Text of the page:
Most US courts have decided that local governments have wide latitude in regulating the aesthetics of their locales, which means that as long as gardening regulations supposedly relate to these aesthetics, they’re typically considered acceptable. ‘In court, we argue that Americans have a constitutional right to grow their own food on their own property and that government, if it wants to infringe on that right, should have a good reason, beyond vaguely described aesthetics concerns,’ he explains.

Outside the US, individuals face a wide range of barriers to pursuing a more self-sufficient lifestyle, with one being that they may lack an outside space. Incredible Edible’s push for local authorities to act on enabling food to be grown on unused public land is focused on bringing people together as a community to overcome these obstacles. The organisation has set out a ‘Community Right to Grow Bill’, aiming to make it straightforward for community groups to secure leases to cultivate unused land and to bid for land should their local authority decide to sell it.

Hannah Quarterman, a partner and planning specialist at Hogan Lovells International in London, says there’s potentially a multitude of issues to navigate relating to such a law, which will vary depending on the nature of the pre-existing land use. ‘It’s clear that, legally speaking, there is a real risk of a conflict with the purposes for which land is held, in statutory terms, if that land is then identified to be cultivated by a defined group of people’, she says.

Incredible Edible believe that local authorities are key to the community food growing model and that they can act now to adopt the principles of ‘right to grow’ as a means to overcome the legal and practical obstacles in the way. They encourage authorities to produce a map of all council-owned land suitable for community cultivation, to make this land available through a simple licence to local organisations at no cost and to consider allowing food growing on sites awaiting development for other uses on a fixed-term basis.

‘Many Incredible Edible groups start their gardens as propaganda gardens, without the permission of local authorities, with mixed results,’ says Elliott. ‘Others who do seek permissions are often hampered or stopped completely by red tape, complex leases and expensive insurance. Citizens shouldn’t have to break the law to grow food on land that’s already publicly owned and mostly a wasted, unused asset.’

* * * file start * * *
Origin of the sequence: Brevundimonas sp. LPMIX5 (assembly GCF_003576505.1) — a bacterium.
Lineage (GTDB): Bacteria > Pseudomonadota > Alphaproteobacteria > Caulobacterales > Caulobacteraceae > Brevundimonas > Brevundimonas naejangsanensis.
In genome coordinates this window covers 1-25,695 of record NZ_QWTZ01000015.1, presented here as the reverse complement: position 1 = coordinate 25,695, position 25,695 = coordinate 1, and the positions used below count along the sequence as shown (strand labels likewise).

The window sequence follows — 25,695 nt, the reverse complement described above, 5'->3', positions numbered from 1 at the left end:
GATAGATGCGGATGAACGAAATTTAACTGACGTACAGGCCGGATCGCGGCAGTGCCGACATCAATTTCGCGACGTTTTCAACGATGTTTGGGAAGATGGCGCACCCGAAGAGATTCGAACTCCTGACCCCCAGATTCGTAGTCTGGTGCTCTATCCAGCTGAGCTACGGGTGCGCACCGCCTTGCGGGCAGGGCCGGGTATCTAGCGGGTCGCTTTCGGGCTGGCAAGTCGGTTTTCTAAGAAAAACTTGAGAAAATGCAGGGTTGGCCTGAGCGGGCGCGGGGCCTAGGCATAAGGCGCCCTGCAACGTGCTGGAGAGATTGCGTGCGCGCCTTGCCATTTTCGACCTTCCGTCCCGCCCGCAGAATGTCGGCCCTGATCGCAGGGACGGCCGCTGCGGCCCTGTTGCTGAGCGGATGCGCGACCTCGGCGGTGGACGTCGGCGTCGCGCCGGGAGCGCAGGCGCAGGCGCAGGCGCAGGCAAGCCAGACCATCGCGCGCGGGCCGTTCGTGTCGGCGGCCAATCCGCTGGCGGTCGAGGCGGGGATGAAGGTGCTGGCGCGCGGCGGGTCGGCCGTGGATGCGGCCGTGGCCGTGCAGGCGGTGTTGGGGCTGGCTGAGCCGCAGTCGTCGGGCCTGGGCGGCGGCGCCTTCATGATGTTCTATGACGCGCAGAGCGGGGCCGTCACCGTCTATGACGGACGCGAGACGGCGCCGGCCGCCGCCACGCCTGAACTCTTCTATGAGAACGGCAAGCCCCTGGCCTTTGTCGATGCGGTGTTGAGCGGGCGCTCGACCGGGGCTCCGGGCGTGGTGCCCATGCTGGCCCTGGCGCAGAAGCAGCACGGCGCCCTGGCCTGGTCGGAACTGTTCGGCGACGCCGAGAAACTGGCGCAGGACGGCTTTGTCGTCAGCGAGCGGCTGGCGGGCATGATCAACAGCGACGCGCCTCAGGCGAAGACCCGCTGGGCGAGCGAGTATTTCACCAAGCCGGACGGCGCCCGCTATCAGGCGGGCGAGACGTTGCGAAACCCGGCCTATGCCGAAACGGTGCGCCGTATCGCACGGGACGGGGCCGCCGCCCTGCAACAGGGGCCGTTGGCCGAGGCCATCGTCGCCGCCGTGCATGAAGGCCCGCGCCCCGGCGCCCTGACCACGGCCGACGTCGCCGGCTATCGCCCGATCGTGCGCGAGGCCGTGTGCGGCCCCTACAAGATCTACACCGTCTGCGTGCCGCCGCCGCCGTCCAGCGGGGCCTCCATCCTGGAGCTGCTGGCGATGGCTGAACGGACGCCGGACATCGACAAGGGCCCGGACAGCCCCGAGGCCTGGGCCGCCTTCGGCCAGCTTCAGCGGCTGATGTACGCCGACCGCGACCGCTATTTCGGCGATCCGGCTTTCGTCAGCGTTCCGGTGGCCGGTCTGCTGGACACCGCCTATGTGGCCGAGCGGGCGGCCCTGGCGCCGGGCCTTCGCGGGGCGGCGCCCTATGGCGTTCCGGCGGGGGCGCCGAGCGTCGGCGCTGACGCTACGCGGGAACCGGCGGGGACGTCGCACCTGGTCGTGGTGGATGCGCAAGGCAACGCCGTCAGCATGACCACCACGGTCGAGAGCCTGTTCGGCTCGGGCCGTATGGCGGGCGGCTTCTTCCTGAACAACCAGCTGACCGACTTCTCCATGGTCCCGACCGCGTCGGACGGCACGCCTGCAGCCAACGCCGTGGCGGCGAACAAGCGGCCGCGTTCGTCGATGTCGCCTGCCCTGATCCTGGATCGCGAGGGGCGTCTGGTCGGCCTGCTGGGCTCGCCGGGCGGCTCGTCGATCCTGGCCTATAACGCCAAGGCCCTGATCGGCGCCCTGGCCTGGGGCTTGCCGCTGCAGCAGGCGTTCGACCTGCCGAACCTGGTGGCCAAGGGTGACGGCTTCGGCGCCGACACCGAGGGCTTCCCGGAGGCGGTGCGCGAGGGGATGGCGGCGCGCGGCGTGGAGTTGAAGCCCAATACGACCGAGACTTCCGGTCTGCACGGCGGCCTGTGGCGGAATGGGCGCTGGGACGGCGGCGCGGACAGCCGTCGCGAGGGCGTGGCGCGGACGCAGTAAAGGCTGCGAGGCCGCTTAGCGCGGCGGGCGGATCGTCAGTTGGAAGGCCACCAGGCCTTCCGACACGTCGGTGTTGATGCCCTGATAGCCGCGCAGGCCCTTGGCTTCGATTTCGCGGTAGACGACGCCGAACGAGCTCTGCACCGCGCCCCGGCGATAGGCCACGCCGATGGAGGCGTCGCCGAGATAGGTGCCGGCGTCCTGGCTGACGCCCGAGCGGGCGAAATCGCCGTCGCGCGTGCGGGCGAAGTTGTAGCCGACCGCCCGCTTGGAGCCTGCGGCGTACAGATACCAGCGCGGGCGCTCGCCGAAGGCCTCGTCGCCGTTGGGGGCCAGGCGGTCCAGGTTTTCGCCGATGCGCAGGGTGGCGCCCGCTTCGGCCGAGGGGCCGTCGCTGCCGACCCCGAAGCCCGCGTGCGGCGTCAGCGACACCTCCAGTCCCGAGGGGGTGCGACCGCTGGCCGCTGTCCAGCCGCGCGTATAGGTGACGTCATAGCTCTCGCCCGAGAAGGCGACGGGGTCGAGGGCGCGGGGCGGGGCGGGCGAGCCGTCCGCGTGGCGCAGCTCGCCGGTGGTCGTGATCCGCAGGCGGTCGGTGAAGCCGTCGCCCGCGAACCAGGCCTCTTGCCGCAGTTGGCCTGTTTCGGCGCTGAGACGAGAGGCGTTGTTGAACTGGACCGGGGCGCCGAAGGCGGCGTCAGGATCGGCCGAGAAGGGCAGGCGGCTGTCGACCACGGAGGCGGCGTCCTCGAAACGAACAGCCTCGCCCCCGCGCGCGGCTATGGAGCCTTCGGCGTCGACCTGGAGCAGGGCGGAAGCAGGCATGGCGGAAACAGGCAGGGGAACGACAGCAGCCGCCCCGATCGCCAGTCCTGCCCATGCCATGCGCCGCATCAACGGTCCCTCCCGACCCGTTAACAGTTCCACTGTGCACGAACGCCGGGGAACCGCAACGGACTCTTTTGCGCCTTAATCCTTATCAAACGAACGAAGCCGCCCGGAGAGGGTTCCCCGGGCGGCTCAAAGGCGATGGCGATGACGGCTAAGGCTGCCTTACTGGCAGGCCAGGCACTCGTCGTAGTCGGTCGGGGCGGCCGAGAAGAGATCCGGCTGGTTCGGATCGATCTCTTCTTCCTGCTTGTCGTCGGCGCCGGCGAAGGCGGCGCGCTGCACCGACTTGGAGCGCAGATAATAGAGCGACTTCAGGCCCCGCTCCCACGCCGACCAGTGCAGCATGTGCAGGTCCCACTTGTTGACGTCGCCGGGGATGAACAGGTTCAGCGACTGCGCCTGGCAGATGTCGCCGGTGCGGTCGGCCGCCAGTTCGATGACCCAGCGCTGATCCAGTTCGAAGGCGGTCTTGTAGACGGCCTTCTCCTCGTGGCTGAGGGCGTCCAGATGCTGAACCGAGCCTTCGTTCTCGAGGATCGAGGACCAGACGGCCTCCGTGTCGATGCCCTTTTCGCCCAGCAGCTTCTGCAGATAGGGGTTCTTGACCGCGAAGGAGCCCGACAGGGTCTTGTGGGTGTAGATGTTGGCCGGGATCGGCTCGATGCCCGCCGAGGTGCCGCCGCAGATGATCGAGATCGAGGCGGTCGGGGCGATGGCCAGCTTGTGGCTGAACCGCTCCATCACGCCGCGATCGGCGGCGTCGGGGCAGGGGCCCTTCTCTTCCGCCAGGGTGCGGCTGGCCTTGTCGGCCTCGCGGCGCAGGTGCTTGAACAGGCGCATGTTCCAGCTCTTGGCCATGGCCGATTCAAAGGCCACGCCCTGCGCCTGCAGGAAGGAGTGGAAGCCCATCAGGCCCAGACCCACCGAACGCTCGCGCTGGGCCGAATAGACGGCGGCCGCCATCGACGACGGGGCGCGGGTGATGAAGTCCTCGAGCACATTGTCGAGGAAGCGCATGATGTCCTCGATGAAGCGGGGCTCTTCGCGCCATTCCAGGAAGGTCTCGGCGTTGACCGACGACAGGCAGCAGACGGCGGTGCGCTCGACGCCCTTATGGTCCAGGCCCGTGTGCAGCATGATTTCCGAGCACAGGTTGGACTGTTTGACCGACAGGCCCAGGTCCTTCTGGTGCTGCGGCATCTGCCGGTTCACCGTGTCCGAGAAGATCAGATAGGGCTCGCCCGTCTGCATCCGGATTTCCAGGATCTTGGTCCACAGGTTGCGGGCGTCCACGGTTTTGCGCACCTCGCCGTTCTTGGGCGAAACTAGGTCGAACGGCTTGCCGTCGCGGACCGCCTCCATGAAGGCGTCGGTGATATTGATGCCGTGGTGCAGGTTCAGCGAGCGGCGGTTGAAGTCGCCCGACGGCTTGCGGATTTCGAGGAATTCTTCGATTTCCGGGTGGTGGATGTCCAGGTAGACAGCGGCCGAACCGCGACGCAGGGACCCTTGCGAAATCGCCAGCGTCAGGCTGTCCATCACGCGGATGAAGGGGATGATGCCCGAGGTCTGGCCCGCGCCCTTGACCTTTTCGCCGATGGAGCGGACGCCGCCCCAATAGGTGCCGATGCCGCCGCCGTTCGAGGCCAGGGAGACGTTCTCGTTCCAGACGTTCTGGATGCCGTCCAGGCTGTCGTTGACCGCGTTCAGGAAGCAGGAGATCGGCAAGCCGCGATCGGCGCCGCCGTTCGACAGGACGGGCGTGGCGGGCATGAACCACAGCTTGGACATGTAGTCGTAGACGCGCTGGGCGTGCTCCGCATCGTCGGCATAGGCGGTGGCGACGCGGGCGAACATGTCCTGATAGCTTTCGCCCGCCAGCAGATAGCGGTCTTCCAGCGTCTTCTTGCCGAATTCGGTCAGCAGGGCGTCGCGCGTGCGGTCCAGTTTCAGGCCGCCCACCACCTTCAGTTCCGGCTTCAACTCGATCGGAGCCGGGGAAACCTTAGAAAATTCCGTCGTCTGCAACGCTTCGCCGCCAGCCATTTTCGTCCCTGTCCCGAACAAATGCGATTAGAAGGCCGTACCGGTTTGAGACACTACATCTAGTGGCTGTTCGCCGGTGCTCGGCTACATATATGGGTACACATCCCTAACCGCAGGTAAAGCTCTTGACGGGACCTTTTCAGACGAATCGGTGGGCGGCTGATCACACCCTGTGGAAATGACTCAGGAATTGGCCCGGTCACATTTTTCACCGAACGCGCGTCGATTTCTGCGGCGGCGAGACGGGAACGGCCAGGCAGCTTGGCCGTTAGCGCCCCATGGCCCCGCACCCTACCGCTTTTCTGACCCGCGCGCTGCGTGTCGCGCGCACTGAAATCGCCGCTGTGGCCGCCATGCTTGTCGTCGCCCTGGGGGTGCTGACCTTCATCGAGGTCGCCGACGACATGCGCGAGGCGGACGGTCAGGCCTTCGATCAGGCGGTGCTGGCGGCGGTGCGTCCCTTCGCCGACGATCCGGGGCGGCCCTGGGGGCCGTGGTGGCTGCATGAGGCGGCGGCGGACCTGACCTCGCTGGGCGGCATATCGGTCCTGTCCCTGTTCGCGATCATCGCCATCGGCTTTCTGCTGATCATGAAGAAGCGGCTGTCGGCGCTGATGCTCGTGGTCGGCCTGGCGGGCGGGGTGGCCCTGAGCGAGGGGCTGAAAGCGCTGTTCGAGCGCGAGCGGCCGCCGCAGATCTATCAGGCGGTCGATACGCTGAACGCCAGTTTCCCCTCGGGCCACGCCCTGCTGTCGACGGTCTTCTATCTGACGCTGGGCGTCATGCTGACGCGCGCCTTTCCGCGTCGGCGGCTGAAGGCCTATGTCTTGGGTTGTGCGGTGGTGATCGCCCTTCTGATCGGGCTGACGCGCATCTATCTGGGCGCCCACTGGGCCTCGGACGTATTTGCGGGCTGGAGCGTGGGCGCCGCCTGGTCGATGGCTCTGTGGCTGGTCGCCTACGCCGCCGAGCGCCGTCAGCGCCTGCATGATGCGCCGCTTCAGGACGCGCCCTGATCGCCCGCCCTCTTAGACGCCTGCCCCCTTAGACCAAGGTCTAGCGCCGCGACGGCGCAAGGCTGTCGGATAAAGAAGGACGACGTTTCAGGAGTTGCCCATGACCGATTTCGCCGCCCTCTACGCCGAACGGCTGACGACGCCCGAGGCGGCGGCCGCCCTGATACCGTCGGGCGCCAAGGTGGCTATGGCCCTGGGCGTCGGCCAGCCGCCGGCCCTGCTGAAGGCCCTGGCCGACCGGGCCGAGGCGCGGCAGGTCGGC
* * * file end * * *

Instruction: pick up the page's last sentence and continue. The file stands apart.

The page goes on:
A Department for Environment, Food and Rural Affairs spokesperson said that the UK’s forthcoming Land Use Framework ‘will set out how we can use land more effectively to meet our environmental targets and the wider Net Zero and food security objectives. The framework will help to inform how we manage any trade-offs and maximise the co-benefits of land, thereby supporting the delivery of resilient, multi-functional landscapes. We are seeking to deliver as much as we can on our limited supply of land, to meet our ambitious targets and commitments to improve the environment, deliver Net Zero and support food security.’ The Land Use Framework is set to be published in 2024.

Professor Geraldine Van Bueren KC, a visiting fellow at Kellogg College, Oxford, and a former Commissioner on Britain’s Equality and Human Rights Commission, is supportive of a national ‘right to grow’ law related to unused public land. ‘Ultimately, a national right to grow food should stem from a national right to food,’ she says. ‘There is no right to food as such in the UK. It should not have reached the stage that food banks have become a permanent part of the landscape.’